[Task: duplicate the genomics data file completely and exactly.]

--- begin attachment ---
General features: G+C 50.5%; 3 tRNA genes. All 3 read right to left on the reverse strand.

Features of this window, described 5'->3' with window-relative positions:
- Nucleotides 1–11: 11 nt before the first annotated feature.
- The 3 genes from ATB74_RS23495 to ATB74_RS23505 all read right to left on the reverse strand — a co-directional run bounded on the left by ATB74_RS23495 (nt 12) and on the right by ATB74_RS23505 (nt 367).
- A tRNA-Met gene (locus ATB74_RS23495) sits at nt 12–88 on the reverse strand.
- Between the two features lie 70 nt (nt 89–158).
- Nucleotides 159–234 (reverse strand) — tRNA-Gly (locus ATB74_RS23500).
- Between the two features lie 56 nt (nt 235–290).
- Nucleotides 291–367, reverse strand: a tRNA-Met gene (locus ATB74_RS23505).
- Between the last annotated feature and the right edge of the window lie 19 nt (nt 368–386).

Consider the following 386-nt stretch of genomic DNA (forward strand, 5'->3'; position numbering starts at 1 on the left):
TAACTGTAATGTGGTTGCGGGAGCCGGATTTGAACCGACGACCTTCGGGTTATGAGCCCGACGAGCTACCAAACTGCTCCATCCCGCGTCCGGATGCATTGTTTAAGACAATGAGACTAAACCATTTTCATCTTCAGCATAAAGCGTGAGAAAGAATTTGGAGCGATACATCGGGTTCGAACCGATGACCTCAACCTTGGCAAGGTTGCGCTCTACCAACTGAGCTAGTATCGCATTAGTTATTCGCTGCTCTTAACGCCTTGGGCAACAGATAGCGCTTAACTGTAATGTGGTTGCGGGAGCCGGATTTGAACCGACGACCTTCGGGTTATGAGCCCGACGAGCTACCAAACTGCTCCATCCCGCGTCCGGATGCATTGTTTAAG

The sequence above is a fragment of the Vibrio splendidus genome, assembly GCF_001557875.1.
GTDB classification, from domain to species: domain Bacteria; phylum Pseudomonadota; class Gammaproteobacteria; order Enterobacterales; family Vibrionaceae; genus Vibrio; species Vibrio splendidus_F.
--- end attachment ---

General features: G+C 50.5%; 3 tRNA genes. All 3 read right to left on the reverse strand.

Features of this window, described 5'->3' with window-relative positions:
- Nucleotides 1–11: 11 nt before the first annotated feature.
- The 3 genes from ATB74_RS23495 to ATB74_RS23505 all read right to left on the reverse strand — a co-directional run bounded on the left by ATB74_RS23495 (nt 12) and on the right by ATB74_RS23505 (nt 367).
- A tRNA-Met gene (locus ATB74_RS23495) sits at nt 12–88 on the reverse strand.
- Between the two features lie 70 nt (nt 89–158).
- Nucleotides 159–234 (reverse strand) — tRNA-Gly (locus ATB74_RS23500).
- Between the two features lie 56 nt (nt 235–290).
- Nucleotides 291–367, reverse strand: a tRNA-Met gene (locus ATB74_RS23505).
- Between the last annotated feature and the right edge of the window lie 19 nt (nt 368–386).

Consider the following 386-nt stretch of genomic DNA (forward strand, 5'->3'; position numbering starts at 1 on the left):
TAACTGTAATGTGGTTGCGGGAGCCGGATTTGAACCGACGACCTTCGGGTTATGAGCCCGACGAGCTACCAAACTGCTCCATCCCGCGTCCGGATGCATTGTTTAAGACAATGAGACTAAACCATTTTCATCTTCAGCATAAAGCGTGAGAAAGAATTTGGAGCGATACATCGGGTTCGAACCGATGACCTCAACCTTGGCAAGGTTGCGCTCTACCAACTGAGCTAGTATCGCATTAGTTATTCGCTGCTCTTAACGCCTTGGGCAACAGATAGCGCTTAACTGTAATGTGGTTGCGGGAGCCGGATTTGAACCGACGACCTTCGGGTTATGAGCCCGACGAGCTACCAAACTGCTCCATCCCGCGTCCGGATGCATTGTTTAAG

The sequence above is a fragment of the Vibrio splendidus genome, assembly GCF_001557875.1.
GTDB classification, from domain to species: domain Bacteria; phylum Pseudomonadota; class Gammaproteobacteria; order Enterobacterales; family Vibrionaceae; genus Vibrio; species Vibrio splendidus_F.